Why Is Eye Contact With Dogs Important

Why Is Eye Contact With Dogs Important

As humans, there’s no denying that eye contact is important to us. Whether we’re delivering unfortunate information to a stranger or looking into a loved ones’ eyes as we tell them how much they mean to us, holding eye contact is an important part of communication. But what about eye contact with dogs?

If you’ve ever found yourself in a staring contest with dog friends or simply end up holding eye contact with dogs, you may find yourself wondering whether looking a dog in the eyes is a good thing. Below, we’ll discuss everything there is to know about eye contact with dogs and why, just like humans, there are so many variations as to whether this is a good or bad thing.

Dogs and owner

Why Does My Dog Stare Into My Eyes?

As with humans, there are multiple reasons as to why a dog might stare into your eyes. Figuring out the reasons why often comes down to their overall body language, but the main reasons why you might be getting in a staring contest with dogs could be one of the following:

  • Asserting dominance

In the same way that humans may use their gaze to intimidate others, dogs are known for asserting their dominance by staring down their opponent. In these cases, the other dog may avoid the gaze of the dominant dog, so that the staring dog know that the intimidated pup has submitted. In this sense, your dog may be asserting their dominance over another pup – and sometimes trying to assert their dominance over you.

That is why, when you see a dog you don’t know, it’s important not to hold eye contact with the unknown animal that is trying to assert their dominance over you. If you do continue staring back at the dog, they may see you as a threat and begin attacking.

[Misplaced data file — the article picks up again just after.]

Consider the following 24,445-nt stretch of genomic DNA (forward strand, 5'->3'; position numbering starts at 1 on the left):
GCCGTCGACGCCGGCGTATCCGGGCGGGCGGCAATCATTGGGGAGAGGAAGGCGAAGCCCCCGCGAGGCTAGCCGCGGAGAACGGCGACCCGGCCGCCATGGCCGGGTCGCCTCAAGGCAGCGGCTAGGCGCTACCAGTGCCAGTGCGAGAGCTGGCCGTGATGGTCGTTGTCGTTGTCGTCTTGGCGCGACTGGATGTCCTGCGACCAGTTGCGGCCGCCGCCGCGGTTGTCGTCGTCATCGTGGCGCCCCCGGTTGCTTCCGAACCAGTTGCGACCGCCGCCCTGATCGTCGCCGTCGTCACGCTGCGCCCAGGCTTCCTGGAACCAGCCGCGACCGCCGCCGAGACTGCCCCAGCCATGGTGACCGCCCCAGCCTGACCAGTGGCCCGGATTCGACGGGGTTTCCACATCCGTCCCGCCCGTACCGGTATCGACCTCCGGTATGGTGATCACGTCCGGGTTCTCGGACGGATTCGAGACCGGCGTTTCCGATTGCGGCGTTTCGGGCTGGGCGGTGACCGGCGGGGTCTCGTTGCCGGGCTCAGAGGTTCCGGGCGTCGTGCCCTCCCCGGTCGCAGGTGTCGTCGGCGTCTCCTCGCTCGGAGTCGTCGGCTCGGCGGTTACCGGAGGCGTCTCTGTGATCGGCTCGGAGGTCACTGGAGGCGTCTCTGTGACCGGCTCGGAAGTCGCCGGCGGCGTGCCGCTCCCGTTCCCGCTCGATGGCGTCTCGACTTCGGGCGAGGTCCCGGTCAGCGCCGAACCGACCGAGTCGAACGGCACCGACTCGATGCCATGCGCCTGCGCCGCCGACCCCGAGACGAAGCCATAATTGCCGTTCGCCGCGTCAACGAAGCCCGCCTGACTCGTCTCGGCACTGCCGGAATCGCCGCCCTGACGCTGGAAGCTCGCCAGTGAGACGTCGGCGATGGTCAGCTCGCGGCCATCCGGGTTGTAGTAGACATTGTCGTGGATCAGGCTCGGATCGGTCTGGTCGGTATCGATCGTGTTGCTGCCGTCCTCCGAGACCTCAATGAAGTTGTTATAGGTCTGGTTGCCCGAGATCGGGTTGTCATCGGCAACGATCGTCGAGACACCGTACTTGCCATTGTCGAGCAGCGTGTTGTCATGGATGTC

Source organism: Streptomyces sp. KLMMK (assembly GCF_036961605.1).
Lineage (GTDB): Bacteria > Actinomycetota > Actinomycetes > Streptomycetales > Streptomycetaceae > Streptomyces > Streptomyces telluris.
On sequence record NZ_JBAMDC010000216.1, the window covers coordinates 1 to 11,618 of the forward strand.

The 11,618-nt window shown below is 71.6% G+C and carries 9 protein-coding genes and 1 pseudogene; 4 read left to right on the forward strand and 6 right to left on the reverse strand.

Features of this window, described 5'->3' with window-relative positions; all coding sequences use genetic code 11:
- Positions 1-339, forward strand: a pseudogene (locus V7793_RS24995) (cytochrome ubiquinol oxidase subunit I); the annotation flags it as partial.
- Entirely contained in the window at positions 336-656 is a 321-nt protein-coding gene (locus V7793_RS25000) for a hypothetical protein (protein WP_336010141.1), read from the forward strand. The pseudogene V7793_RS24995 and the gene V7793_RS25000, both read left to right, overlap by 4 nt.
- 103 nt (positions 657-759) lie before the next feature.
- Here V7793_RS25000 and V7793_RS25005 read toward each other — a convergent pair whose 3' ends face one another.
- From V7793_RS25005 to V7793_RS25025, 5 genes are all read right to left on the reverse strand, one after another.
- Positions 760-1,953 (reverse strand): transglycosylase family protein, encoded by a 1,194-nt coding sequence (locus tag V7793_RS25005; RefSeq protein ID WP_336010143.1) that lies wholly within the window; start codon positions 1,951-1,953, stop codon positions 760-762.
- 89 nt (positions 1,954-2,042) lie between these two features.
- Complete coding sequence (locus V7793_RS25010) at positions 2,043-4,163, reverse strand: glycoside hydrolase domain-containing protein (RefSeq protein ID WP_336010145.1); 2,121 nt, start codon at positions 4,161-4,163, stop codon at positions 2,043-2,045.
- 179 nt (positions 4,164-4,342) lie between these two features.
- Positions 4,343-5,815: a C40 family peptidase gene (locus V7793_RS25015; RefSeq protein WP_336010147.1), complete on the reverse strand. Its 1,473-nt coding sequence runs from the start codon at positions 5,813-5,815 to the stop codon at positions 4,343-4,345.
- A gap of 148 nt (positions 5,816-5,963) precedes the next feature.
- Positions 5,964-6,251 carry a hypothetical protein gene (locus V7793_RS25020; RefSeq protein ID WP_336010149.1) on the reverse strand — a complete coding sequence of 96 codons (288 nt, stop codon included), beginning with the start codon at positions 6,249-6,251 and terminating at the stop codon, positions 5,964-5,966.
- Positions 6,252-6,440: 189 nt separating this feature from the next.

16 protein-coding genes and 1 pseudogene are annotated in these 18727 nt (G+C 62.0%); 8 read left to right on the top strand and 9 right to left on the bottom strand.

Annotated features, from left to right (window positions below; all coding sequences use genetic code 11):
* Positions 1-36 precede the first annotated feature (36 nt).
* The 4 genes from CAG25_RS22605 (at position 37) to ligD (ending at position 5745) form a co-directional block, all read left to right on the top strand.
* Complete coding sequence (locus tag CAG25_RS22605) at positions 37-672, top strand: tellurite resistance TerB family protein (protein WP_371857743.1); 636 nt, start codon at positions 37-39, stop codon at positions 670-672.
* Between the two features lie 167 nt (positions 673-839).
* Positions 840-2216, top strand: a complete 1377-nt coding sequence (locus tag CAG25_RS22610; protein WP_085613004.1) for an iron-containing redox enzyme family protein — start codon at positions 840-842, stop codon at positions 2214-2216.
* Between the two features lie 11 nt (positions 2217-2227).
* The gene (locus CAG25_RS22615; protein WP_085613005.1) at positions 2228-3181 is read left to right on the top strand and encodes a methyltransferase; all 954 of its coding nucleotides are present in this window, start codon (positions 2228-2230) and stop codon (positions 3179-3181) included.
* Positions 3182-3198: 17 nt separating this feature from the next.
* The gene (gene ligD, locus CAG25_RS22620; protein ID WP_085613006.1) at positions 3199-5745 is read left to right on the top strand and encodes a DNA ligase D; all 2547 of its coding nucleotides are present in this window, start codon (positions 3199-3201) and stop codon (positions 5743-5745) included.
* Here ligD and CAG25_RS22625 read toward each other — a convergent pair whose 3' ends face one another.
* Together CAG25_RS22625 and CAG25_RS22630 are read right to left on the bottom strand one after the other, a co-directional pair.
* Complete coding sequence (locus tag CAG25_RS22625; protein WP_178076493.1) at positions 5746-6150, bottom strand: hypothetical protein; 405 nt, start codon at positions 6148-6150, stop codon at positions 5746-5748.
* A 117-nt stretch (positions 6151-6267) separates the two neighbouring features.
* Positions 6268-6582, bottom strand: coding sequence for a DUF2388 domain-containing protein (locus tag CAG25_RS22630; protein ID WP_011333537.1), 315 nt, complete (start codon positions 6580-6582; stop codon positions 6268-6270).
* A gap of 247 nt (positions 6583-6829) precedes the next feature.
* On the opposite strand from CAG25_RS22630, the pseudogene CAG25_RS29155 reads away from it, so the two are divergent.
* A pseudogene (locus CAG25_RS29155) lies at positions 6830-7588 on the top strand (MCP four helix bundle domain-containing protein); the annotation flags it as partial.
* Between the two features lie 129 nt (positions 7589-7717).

• Waiting for a command

Dogs will often look to their owners for cues on how to behave next. More often than not, if you and your dog have a particularly close bond, your dog will look into your eyes in order to sense what their next move should be. This is great for training and eye contact is always encouraged when it comes to working with your pup.

  • Showing interest

Some dogs will often make eye contact with other dogs in order to show that they are interested in playing with them. In these cases, the body language of the dog will be softer, and often comes with a pose that indicates their playful nature, such as throwing the front half of their body to the ground while their rear end remains in the air.

  • Showing affection and respect

If you and your dog know each other well, it could be that their desire to lock eyes with you is simply a sign of love. You will usually be able to tell when this is the case, as your dog will likely be lying near you, and they may wag their tail when you lock eyes. This is simply their way of showing that they love you and are happy to be near you.

Man playing with his dog

Do Dogs Like Eye Contact

The answer to this is slightly more complex than a simple “yes” or “no”. Indeed, it mostly depends on how comfortable they are in their current situation and whether they know the person or animal they are attempting to lock eyes with.